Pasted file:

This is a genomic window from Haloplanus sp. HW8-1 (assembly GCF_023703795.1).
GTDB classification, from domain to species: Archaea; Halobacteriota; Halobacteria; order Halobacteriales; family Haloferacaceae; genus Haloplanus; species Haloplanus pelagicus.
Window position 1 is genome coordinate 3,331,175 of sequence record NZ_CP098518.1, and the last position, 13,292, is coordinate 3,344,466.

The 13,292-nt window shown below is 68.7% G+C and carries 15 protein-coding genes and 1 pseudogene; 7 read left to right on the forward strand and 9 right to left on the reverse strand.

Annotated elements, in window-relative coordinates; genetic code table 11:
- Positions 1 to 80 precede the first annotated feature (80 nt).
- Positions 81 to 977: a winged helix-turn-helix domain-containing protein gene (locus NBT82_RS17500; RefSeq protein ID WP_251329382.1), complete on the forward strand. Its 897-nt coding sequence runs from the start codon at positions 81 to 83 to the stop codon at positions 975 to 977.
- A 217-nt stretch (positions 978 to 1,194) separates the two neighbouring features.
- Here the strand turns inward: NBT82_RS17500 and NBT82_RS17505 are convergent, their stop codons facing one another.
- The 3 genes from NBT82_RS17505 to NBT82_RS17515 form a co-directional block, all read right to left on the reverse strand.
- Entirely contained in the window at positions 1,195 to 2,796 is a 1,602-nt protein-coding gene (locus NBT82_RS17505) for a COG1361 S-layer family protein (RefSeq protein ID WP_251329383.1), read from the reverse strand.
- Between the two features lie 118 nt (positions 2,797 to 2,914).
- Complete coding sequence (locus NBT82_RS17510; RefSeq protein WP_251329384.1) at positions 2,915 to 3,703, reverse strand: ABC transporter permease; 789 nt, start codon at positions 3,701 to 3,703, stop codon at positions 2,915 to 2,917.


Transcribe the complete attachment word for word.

This is a genomic window from Haloplanus sp. HW8-1 (assembly GCF_023703795.1).
GTDB classification, from domain to species: Archaea; Halobacteriota; Halobacteria; order Halobacteriales; family Haloferacaceae; genus Haloplanus; species Haloplanus pelagicus.
Window position 1 is genome coordinate 3,331,175 of sequence record NZ_CP098518.1, and the last position, 13,292, is coordinate 3,344,466.

The 13,292-nt window shown below is 68.7% G+C and carries 15 protein-coding genes and 1 pseudogene; 7 read left to right on the forward strand and 9 right to left on the reverse strand.

Annotated elements, in window-relative coordinates; genetic code table 11:
- Positions 1 to 80 precede the first annotated feature (80 nt).
- Positions 81 to 977: a winged helix-turn-helix domain-containing protein gene (locus NBT82_RS17500; RefSeq protein ID WP_251329382.1), complete on the forward strand. Its 897-nt coding sequence runs from the start codon at positions 81 to 83 to the stop codon at positions 975 to 977.
- A 217-nt stretch (positions 978 to 1,194) separates the two neighbouring features.
- Here the strand turns inward: NBT82_RS17500 and NBT82_RS17505 are convergent, their stop codons facing one another.
- The 3 genes from NBT82_RS17505 to NBT82_RS17515 form a co-directional block, all read right to left on the reverse strand.
- Entirely contained in the window at positions 1,195 to 2,796 is a 1,602-nt protein-coding gene (locus NBT82_RS17505) for a COG1361 S-layer family protein (RefSeq protein ID WP_251329383.1), read from the reverse strand.
- Between the two features lie 118 nt (positions 2,797 to 2,914).
- Complete coding sequence (locus NBT82_RS17510; RefSeq protein WP_251329384.1) at positions 2,915 to 3,703, reverse strand: ABC transporter permease; 789 nt, start codon at positions 3,701 to 3,703, stop codon at positions 2,915 to 2,917.